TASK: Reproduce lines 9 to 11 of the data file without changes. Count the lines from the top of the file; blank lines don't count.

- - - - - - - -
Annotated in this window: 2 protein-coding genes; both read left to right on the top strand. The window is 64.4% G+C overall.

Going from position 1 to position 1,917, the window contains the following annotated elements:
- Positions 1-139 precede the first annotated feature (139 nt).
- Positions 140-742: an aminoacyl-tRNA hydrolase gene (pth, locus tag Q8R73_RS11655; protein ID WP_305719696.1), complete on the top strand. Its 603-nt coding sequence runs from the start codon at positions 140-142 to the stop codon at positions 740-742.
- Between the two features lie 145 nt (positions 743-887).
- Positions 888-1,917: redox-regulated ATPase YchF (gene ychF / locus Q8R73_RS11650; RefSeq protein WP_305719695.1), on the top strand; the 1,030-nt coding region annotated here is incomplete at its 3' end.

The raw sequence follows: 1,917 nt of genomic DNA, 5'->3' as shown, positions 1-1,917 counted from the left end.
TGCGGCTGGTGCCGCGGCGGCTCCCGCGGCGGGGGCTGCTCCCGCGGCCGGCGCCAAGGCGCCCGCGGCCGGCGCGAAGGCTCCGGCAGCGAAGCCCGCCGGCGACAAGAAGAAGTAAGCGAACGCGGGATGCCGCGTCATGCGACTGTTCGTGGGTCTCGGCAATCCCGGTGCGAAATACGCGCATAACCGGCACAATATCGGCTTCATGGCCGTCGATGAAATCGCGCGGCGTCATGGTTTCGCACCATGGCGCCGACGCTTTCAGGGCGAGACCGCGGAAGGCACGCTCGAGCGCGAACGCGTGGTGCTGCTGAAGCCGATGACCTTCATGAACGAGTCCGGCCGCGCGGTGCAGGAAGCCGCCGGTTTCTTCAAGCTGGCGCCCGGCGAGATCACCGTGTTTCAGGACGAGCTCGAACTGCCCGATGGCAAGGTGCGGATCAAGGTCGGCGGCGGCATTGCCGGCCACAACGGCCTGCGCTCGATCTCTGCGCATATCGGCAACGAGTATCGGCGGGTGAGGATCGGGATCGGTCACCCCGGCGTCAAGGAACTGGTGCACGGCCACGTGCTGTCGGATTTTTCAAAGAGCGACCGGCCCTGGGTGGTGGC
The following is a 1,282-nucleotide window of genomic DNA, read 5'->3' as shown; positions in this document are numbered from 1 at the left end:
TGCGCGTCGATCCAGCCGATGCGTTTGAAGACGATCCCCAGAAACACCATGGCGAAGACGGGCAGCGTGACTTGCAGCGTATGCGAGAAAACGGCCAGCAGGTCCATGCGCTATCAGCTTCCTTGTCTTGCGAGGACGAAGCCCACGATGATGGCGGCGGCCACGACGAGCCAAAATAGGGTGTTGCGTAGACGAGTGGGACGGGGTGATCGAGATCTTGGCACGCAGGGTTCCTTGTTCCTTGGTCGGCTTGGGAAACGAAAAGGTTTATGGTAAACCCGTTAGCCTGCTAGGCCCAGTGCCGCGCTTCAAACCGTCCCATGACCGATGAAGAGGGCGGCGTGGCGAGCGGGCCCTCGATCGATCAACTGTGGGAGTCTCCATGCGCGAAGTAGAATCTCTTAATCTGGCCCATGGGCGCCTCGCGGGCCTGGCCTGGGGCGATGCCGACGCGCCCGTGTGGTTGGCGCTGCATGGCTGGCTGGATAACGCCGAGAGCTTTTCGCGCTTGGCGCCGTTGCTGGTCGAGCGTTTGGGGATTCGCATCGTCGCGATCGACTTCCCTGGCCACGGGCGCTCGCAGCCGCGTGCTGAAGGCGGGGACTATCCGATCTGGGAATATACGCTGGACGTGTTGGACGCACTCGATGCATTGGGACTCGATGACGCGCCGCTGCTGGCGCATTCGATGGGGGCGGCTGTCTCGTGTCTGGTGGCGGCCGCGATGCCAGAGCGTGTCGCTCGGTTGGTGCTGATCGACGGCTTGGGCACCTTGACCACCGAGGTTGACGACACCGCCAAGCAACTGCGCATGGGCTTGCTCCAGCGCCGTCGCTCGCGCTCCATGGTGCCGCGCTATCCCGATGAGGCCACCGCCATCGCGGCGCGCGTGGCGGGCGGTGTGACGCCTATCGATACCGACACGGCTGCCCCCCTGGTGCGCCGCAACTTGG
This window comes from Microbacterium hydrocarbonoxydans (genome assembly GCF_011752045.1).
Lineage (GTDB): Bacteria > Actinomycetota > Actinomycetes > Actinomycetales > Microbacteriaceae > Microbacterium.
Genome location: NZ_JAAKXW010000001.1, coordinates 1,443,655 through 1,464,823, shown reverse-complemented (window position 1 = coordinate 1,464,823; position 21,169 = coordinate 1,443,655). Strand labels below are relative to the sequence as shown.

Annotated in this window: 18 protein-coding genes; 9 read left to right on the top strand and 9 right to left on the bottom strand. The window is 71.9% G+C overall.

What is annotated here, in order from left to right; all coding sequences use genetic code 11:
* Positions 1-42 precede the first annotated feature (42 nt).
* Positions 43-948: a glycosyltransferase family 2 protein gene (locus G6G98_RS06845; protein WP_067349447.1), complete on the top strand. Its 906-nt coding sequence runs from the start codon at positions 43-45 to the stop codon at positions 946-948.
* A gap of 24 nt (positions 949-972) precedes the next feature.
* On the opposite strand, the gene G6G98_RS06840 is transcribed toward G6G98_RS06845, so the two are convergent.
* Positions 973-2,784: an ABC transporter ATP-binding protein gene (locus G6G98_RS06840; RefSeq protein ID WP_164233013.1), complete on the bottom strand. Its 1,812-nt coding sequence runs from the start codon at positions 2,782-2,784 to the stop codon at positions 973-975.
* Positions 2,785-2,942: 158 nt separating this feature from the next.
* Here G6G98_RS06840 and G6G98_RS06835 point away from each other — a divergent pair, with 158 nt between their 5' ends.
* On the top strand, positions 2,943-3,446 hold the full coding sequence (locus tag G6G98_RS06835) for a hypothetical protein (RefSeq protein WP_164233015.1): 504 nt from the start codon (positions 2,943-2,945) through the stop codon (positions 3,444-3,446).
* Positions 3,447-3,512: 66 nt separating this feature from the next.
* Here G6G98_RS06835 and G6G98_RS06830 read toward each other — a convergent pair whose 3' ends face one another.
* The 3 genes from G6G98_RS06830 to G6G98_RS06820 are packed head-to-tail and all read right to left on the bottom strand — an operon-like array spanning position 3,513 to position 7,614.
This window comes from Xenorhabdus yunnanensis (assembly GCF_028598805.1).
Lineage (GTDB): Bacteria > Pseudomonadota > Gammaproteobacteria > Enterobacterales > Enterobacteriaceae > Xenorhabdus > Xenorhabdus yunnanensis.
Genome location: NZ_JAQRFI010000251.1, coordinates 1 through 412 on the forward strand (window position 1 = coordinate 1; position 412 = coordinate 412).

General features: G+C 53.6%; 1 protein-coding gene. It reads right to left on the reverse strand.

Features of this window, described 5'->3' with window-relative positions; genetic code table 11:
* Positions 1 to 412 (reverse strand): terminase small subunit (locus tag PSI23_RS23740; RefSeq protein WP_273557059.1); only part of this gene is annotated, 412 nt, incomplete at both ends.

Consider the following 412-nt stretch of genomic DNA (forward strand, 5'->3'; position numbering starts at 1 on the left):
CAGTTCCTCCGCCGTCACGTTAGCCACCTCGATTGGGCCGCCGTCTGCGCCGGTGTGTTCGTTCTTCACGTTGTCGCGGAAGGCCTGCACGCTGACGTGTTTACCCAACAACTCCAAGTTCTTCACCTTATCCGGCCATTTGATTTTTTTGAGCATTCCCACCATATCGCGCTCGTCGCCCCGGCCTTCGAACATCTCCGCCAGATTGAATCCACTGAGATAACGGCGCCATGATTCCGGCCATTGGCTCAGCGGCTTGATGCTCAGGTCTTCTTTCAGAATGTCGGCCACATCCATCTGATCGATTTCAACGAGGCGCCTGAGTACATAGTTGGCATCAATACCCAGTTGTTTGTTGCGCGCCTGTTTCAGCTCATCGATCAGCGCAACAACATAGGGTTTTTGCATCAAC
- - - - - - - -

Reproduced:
The following is a 1,282-nucleotide window of genomic DNA, read 5'->3' as shown; positions in this document are numbered from 1 at the left end:
TGCGCGTCGATCCAGCCGATGCGTTTGAAGACGATCCCCAGAAACACCATGGCGAAGACGGGCAGCGTGACTTGCAGCGTATGCGAGAAAACGGCCAGCAGGTCCATGCGCTATCAGCTTCCTTGTCTTGCGAGGACGAAGCCCACGATGATGGCGGCGGCCACGACGAGCCAAAATAGGGTGTTGCGTAGACGAGTGGGACGGGGTGATCGAGATCTTGGCACGCAGGGTTCCTTGTTCCTTGGTCGGCTTGGGAAACGAAAAGGTTTATGGTAAACCCGTTAGCCTGCTAGGCCCAGTGCCGCGCTTCAAACCGTCCCATGACCGATGAAGAGGGCGGCGTGGCGAGCGGGCCCTCGATCGATCAACTGTGGGAGTCTCCATGCGCGAAGTAGAATCTCTTAATCTGGCCCATGGGCGCCTCGCGGGCCTGGCCTGGGGCGATGCCGACGCGCCCGTGTGGTTGGCGCTGCATGGCTGGCTGGATAACGCCGAGAGCTTTTCGCGCTTGGCGCCGTTGCTGGTCGAGCGTTTGGGGATTCGCATCGTCGCGATCGACTTCCCTGGCCACGGGCGCTCGCAGCCGCGTGCTGAAGGCGGGGACTATCCGATCTGGGAATATACGCTGGACGTGTTGGACGCACTCGATGCATTGGGACTCGATGACGCGCCGCTGCTGGCGCATTCGATGGGGGCGGCTGTCTCGTGTCTGGTGGCGGCCGCGATGCCAGAGCGTGTCGCTCGGTTGGTGCTGATCGACGGCTTGGGCACCTTGACCACCGAGGTTGACGACACCGCCAAGCAACTGCGCATGGGCTTGCTCCAGCGCCGTCGCTCGCGCTCCATGGTGCCGCGCTATCCCGATGAGGCCACCGCCATCGCGGCGCGCGTGGCGGGCGGTGTGACGCCTATCGATACCGACACGGCTGCCCCCCTGGTGCGCCGCAACTTGG
This window comes from Microbacterium hydrocarbonoxydans (genome assembly GCF_011752045.1).